The researchers used computer models to simulate the effects of their technique, and then tested it in anaesthetised mice, aiming their electrodes at the hippocampus, a region lying deep within the temporal lobes, which is critical for learning and memory. They used automated patch clamping to show that stimulation activates cells in the envelope, then dissected the animals’ brains and used fluorescently-labelled antibodies to visualise the activity of c-Fos, a so-called ‘immediate-early’ gene that is switched on rapidly when neurons fire. This revealed c-Fos expression in the region of the hippocampus targeted by the electrodes, but not in other hippocampal regions, or in overlying regions of the cerebral cortex, confirming that the method specifically activates neurons in the low frequency electric field envelope generated at the intersection of the two high frequency fields (see image above).
To assess the safety of the technique, Grossman and his colleagues stimulated the hippocampus in awake mice and then stained the animals’ brains with antibodies that bind to proteins that are synthesized by dying cells. They also used thermometer probes placed immediately underneath the electrodes to measure brain temperature during the procedure. This revealed that the method did not alter the density of neurons, or the numbers of dying cells, and that the high frequency electrical fields did not increase brain tissue temperature beyond the normal range. Nor did any of the mice experience siezures – another complication of invasive DBS – during or after application of the electric fields to their brains.
Finally, the researchers made small adjustments to their stimulating electrodes, and steered them towards the primary cortex, which controls voluntary movement. Stimulation of the left motor cortex region associated with forepaw movements produced movements of the animals’ right paws, while stimulation of other regions of the motor cortex caused the ears and specific whiskers on the opposite side of the animals’ bodies to twitch.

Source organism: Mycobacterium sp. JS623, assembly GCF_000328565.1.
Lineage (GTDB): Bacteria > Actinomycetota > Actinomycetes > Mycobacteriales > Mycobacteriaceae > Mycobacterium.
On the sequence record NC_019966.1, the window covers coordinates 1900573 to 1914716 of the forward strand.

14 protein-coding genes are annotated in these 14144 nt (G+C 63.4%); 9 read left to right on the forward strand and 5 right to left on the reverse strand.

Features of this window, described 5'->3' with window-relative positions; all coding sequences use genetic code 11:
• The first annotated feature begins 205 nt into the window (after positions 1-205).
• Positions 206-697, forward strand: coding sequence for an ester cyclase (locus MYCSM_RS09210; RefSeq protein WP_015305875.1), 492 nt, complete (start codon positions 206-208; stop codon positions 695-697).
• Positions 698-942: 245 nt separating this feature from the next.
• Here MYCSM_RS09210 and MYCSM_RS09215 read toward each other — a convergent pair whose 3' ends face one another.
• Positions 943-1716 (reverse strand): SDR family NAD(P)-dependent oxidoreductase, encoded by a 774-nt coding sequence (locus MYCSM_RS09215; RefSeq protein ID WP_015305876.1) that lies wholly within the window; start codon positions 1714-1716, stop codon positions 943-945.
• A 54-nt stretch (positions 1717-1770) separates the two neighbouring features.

The new technique has obvious advantages over deep brain stimulation. It also has advantages over existing non-invasive brain stimulation methods, such as transcranial magnetic stimulation (TMS) and transcranial direct current stimulation (tDCS). “With TMS and tDCS you can activate deep regions, but you also can activate overlying ones, and that could cause unwanted side effects,” says senior author Ed Boyden. “Targets for disorders such as depression, Alzheimer’s, PTSD, and so forth, are deep in the brain, and they might be more selectively stimulatable with our method.”
Boyden adds that the method is already being tested in humans. “We’ve already begun some human stimulation trials with normal healthy volunteers, although it’s very early days and very exploratory,” he says, “and we are now reaching out to experts on epilepsy, tinnitus, depression, and other disorders to see if we can help.”
Grossman, N., et al. (2017). Noninvasive Deep Brain Stimulation via Temporally Interfering Electric Fields. Cell, 169: 1029-41. [Full text]
Header image: Temporal interference stimulation excites an area in the mouse hippocampus, shown in bright green through c-Fos labelling. (Nir Grossman, Suhasa B. Kodandaramaiah and Andrii Rudenko)